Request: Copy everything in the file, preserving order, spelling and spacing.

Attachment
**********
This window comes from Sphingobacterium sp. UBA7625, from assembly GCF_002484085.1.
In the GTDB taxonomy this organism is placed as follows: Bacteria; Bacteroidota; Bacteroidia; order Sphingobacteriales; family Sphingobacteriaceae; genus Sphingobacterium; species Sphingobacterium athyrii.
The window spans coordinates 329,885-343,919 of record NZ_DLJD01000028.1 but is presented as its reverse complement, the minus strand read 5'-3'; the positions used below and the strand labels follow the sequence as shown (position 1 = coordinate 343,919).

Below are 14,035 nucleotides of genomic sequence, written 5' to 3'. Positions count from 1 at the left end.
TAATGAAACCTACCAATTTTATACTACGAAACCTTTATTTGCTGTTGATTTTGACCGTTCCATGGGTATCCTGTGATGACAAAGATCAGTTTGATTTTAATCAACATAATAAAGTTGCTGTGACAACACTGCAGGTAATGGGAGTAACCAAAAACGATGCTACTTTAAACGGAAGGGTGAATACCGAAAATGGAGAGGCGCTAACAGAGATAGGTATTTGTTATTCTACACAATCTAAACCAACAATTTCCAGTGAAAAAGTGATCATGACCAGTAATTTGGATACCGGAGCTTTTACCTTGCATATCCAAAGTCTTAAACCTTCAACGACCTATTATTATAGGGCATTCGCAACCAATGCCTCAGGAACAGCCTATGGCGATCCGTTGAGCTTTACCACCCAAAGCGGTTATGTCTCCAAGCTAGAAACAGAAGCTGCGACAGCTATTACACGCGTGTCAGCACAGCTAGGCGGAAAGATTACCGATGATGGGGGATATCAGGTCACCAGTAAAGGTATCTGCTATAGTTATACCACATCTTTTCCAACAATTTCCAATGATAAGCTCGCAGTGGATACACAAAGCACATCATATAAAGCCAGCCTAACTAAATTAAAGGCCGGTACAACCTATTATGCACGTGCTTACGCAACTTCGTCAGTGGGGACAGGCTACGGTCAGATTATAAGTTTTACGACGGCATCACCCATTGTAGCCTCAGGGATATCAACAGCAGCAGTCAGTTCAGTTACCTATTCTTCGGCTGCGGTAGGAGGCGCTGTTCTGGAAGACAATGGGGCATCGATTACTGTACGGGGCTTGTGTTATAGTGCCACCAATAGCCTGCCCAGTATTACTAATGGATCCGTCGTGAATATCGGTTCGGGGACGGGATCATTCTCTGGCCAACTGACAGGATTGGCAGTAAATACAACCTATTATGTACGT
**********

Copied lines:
This window comes from Sphingobacterium sp. UBA7625, from assembly GCF_002484085.1.
In the GTDB taxonomy this organism is placed as follows: Bacteria; Bacteroidota; Bacteroidia; order Sphingobacteriales; family Sphingobacteriaceae; genus Sphingobacterium; species Sphingobacterium athyrii.
The window spans coordinates 329,885-343,919 of record NZ_DLJD01000028.1 but is presented as its reverse complement, the minus strand read 5'-3'; the positions used below and the strand labels follow the sequence as shown (position 1 = coordinate 343,919).

Below are 14,035 nucleotides of genomic sequence, written 5' to 3'. Positions count from 1 at the left end.
TAATGAAACCTACCAATTTTATACTACGAAACCTTTATTTGCTGTTGATTTTGACCGTTCCATGGGTATCCTGTGATGACAAAGATCAGTTTGATTTTAATCAACATAATAAAGTTGCTGTGACAACACTGCAGGTAATGGGAGTAACCAAAAACGATGCTACTTTAAACGGAAGGGTGAATACCGAAAATGGAGAGGCGCTAACAGAGATAGGTATTTGTTATTCTACACAATCTAAACCAACAATTTCCAGTGAAAAAGTGATCATGACCAGTAATTTGGATACCGGAGCTTTTACCTTGCATATCCAAAGTCTTAAACCTTCAACGACCTATTATTATAGGGCATTCGCAACCAATGCCTCAGGAACAGCCTATGGCGATCCGTTGAGCTTTACCACCCAAAGCGGTTATGTCTCCAAGCTAGAAACAGAAGCTGCGACAGCTATTACACGCGTGTCAGCACAGCTAGGCGGAAAGATTACCGATGATGGGGGATATCAGGTCACCAGTAAAGGTATCTGCTATAGTTATACCACATCTTTTCCAACAATTTCCAATGATAAGCTCGCAGTGGATACACAAAGCACATCATATAAAGCCAGCCTAACTAAATTAAAGGCCGGTACAACCTATTATGCACGTGCTTACGCAACTTCGTCAGTGGGGACAGGCTACGGTCAGATTATAAGTTTTACGACGGCATCACCCATTGTAGCCTCAGGGATATCAACAGCAGCAGTCAGTTCAGTTACCTATTCTTCGGCTGCGGTAGGAGGCGCTGTTCTGGAAGACAATGGGGCATCGATTACTGTACGGGGCTTGTGTTATAGTGCCACCAATAGCCTGCCCAGTATTACTAATGGATCCGTCGTGAATATCGGTTCGGGGACGGGATCATTCTCTGGCCAACTGACAGGATTGGCAGTAAATACAACCTATTATGTACGT